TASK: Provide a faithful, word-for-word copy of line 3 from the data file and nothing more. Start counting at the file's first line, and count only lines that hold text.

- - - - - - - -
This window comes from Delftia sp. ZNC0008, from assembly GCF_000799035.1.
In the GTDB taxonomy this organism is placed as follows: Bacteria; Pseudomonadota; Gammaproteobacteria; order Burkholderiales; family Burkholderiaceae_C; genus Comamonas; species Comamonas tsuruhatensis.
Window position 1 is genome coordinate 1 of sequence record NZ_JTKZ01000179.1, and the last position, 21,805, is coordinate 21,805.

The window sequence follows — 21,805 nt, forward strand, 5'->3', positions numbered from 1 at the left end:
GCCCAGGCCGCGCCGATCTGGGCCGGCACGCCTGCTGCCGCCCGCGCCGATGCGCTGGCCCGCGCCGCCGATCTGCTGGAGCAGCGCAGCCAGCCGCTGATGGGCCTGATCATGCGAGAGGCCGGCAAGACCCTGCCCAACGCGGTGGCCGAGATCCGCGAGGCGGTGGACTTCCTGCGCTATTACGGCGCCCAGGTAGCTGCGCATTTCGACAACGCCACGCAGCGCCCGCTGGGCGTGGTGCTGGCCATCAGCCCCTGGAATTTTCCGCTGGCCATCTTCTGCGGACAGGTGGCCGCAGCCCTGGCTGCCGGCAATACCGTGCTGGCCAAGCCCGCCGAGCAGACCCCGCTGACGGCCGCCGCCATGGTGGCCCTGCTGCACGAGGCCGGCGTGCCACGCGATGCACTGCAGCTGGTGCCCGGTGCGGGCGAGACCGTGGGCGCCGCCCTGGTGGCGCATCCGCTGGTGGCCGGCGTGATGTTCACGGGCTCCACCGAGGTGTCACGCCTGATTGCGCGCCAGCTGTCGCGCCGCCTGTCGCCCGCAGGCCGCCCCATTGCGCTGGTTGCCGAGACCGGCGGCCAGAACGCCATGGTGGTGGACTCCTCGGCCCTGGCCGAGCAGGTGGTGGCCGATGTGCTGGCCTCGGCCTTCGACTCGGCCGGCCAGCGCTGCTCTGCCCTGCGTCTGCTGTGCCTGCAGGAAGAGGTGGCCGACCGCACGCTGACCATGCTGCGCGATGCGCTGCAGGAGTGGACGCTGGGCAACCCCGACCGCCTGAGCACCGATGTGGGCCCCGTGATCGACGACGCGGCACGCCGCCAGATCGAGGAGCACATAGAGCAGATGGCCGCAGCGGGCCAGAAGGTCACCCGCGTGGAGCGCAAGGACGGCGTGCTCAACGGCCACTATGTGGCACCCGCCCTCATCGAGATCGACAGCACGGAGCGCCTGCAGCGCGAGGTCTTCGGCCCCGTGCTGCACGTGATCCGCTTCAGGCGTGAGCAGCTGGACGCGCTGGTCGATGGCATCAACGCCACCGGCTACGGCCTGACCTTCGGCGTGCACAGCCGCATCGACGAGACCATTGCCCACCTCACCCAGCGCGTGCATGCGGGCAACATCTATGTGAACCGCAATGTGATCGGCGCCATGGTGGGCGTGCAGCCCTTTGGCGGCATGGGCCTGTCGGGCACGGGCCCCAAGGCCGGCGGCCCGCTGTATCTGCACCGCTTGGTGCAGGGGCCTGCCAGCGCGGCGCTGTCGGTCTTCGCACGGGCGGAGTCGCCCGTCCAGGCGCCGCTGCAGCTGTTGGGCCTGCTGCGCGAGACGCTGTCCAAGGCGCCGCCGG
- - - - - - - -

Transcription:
Window position 1 is genome coordinate 1 of sequence record NZ_JTKZ01000179.1, and the last position, 21,805, is coordinate 21,805.